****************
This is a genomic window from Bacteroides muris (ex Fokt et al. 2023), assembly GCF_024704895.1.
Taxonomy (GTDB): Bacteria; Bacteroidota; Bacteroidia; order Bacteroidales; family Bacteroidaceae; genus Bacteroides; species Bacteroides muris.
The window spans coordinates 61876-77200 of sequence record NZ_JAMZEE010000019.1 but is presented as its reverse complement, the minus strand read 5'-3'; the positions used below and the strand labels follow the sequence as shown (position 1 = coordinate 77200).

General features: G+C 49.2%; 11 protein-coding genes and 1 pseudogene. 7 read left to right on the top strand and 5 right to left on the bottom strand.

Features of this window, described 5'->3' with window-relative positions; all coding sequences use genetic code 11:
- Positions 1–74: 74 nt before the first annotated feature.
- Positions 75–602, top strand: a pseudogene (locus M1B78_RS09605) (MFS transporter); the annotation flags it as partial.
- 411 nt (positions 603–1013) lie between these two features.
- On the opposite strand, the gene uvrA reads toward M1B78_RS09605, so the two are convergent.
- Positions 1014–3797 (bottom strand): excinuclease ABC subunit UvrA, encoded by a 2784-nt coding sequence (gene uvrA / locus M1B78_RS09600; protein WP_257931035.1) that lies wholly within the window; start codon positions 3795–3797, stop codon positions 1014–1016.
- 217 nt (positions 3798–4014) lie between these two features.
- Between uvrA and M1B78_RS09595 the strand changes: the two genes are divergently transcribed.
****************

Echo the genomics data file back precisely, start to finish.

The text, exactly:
This is a genomic window from Bacteroides muris (ex Fokt et al. 2023), assembly GCF_024704895.1.
Taxonomy (GTDB): Bacteria; Bacteroidota; Bacteroidia; order Bacteroidales; family Bacteroidaceae; genus Bacteroides; species Bacteroides muris.
The window spans coordinates 61876-77200 of sequence record NZ_JAMZEE010000019.1 but is presented as its reverse complement, the minus strand read 5'-3'; the positions used below and the strand labels follow the sequence as shown (position 1 = coordinate 77200).

General features: G+C 49.2%; 11 protein-coding genes and 1 pseudogene. 7 read left to right on the top strand and 5 right to left on the bottom strand.

Features of this window, described 5'->3' with window-relative positions; all coding sequences use genetic code 11:
- Positions 1–74: 74 nt before the first annotated feature.
- Positions 75–602, top strand: a pseudogene (locus M1B78_RS09605) (MFS transporter); the annotation flags it as partial.
- 411 nt (positions 603–1013) lie between these two features.
- On the opposite strand, the gene uvrA reads toward M1B78_RS09605, so the two are convergent.
- Positions 1014–3797 (bottom strand): excinuclease ABC subunit UvrA, encoded by a 2784-nt coding sequence (gene uvrA / locus M1B78_RS09600; protein WP_257931035.1) that lies wholly within the window; start codon positions 3795–3797, stop codon positions 1014–1016.
- 217 nt (positions 3798–4014) lie between these two features.
- Between uvrA and M1B78_RS09595 the strand changes: the two genes are divergently transcribed.